“There are certain questions that, if not answered with some advance planning, could sabotage an otherwise great interview,” says Lynn Taylor, a national workplace expert and the author of “Tame Your Terrible Office Tyrant: How to Manage Childish Boss Behavior and Thrive in Your Job.” “For example, many tough interviewers put a negative spin on some key questions to observe how you perform under pressure. When you’re really in the hot seat, you’re more apt to say something you later regret; and many hiring managers are looking for holes or inconsistencies in your story. They also know that if you can emerge unscathed, you’ll likely overcome many challenges on the job.”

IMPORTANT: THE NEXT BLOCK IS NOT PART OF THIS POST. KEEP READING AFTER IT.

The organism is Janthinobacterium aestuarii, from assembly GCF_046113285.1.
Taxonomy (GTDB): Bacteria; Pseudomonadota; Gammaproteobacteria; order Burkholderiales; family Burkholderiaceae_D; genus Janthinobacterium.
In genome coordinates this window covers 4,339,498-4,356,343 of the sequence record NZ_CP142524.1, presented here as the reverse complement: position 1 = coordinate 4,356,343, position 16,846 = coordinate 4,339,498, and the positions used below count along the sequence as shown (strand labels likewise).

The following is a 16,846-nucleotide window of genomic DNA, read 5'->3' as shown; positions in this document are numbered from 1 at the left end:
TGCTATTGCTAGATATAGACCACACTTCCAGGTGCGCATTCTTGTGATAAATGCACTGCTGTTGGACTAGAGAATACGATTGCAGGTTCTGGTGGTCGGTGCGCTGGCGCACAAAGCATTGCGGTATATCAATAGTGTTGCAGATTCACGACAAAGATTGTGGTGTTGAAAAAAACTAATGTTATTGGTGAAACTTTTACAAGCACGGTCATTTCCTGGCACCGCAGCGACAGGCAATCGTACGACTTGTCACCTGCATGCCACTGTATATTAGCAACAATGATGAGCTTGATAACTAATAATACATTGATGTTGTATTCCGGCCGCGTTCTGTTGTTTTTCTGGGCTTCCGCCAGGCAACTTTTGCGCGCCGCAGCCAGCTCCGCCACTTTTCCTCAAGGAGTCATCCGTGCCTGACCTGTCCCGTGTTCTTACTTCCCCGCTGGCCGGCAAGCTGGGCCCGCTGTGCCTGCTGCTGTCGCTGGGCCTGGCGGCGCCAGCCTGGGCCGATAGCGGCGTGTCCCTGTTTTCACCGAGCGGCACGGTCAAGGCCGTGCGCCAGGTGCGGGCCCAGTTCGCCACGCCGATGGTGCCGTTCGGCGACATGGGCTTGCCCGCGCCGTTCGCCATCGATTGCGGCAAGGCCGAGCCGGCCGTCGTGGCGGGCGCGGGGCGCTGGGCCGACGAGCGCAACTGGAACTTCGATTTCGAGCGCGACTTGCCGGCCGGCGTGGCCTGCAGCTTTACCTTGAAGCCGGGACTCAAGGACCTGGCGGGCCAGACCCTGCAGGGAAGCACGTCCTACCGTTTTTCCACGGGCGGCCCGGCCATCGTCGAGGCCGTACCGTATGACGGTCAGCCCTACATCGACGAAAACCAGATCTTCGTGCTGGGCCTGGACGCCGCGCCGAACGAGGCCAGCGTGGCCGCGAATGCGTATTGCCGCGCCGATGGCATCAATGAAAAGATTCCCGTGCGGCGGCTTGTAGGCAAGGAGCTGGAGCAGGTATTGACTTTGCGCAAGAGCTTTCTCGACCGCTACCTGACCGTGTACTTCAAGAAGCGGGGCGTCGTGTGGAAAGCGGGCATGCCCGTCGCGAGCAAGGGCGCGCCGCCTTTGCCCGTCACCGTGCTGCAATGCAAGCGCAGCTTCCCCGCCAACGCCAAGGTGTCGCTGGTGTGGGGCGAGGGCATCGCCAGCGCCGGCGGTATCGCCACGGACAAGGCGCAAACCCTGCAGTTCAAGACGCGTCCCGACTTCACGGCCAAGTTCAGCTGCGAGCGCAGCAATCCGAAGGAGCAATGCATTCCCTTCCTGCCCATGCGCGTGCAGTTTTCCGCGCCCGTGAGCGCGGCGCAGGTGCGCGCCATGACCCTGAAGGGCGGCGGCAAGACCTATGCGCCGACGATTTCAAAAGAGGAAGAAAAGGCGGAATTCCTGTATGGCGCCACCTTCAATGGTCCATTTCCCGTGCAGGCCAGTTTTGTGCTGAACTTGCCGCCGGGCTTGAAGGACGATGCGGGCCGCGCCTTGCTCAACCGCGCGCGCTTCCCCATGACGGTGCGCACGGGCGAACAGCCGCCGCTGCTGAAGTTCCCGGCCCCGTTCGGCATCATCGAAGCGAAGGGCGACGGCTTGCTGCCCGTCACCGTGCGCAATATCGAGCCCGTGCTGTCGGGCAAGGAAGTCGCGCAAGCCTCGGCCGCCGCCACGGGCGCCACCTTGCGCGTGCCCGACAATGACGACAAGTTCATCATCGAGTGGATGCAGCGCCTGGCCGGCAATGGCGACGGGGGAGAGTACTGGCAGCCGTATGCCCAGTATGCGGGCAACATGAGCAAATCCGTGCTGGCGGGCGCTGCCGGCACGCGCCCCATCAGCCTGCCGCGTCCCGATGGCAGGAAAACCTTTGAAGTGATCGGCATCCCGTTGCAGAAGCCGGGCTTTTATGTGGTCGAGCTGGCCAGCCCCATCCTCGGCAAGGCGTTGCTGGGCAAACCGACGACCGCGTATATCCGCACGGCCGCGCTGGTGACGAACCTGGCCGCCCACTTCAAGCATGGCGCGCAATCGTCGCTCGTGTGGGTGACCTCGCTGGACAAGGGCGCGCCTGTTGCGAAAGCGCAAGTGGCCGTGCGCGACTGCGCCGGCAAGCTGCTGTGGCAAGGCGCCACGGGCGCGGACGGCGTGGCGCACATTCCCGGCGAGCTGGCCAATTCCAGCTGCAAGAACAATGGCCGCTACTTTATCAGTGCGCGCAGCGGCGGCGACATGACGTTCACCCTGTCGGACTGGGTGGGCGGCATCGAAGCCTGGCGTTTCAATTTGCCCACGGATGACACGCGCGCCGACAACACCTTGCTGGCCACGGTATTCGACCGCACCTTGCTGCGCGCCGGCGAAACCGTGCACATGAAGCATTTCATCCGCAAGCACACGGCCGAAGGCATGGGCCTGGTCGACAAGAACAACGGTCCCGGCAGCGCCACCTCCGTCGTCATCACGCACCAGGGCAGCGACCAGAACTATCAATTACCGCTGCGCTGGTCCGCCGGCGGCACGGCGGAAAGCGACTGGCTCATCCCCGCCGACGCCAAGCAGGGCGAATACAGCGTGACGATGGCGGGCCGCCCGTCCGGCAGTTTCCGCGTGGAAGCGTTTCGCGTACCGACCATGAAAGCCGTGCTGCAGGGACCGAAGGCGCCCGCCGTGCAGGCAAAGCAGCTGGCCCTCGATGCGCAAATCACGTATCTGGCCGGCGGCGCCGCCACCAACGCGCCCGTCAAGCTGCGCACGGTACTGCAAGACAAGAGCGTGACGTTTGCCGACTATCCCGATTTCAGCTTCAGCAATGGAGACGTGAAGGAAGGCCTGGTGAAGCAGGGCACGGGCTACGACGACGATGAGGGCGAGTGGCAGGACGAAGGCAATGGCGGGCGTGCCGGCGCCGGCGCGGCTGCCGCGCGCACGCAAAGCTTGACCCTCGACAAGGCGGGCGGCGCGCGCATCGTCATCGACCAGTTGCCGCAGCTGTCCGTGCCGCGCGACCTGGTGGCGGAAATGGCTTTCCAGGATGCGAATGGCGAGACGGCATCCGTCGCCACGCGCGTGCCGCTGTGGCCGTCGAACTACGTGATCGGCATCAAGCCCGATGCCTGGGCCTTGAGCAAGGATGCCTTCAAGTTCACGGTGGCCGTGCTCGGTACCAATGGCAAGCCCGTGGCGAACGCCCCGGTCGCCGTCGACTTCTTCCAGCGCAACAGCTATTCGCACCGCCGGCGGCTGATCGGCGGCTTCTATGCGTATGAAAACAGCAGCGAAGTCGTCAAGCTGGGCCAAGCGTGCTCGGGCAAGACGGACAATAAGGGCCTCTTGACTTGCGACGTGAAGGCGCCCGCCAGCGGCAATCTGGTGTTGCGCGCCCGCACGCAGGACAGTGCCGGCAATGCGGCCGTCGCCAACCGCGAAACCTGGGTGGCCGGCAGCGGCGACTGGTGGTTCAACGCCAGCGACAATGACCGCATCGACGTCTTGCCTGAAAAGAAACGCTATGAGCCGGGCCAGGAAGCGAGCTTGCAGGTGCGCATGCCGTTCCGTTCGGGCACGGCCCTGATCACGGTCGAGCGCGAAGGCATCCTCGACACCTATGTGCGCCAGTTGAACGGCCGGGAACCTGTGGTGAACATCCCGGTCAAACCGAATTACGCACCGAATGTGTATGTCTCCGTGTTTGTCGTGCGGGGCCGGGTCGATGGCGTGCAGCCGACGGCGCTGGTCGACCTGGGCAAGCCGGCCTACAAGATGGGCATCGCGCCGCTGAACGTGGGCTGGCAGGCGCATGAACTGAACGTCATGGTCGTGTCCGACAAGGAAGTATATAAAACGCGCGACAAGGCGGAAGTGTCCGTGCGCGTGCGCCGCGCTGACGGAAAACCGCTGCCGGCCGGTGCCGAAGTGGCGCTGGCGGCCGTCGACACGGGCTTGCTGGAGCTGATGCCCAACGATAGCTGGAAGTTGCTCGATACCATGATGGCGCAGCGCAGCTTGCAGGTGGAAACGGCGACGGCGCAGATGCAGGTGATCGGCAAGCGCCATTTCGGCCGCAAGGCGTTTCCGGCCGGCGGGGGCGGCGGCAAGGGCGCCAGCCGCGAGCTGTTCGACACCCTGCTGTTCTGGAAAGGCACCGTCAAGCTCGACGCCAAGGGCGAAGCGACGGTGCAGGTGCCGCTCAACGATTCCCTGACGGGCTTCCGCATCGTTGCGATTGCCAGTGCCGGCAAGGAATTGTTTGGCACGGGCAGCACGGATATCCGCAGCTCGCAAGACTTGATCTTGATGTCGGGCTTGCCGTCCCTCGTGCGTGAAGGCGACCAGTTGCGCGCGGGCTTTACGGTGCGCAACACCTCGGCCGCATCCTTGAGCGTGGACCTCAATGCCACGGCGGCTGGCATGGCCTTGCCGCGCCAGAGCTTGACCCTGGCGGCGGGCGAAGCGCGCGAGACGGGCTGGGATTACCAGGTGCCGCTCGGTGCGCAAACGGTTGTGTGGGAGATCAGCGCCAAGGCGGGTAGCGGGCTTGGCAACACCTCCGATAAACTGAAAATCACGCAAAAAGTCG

This is a pretty good roundup of some touch questions I frequently use in my interviews. In particular I always ask about a situation where you had conflict either with a manager or a co-worker, and how you handled it. Let’s face it – conflict occurs on an ongoing basis when your ideas don’t align with others. You may disagree with how your manager is approaching a project, spinning the status on it, or managing status up the food chain.
Take a quick read and incorporate some of these responses – in the event of conflict, admit you had some, but spin it in a positive way that shows you know how to handle conflict and turn it into a win-win for you, your manager, and the overall business.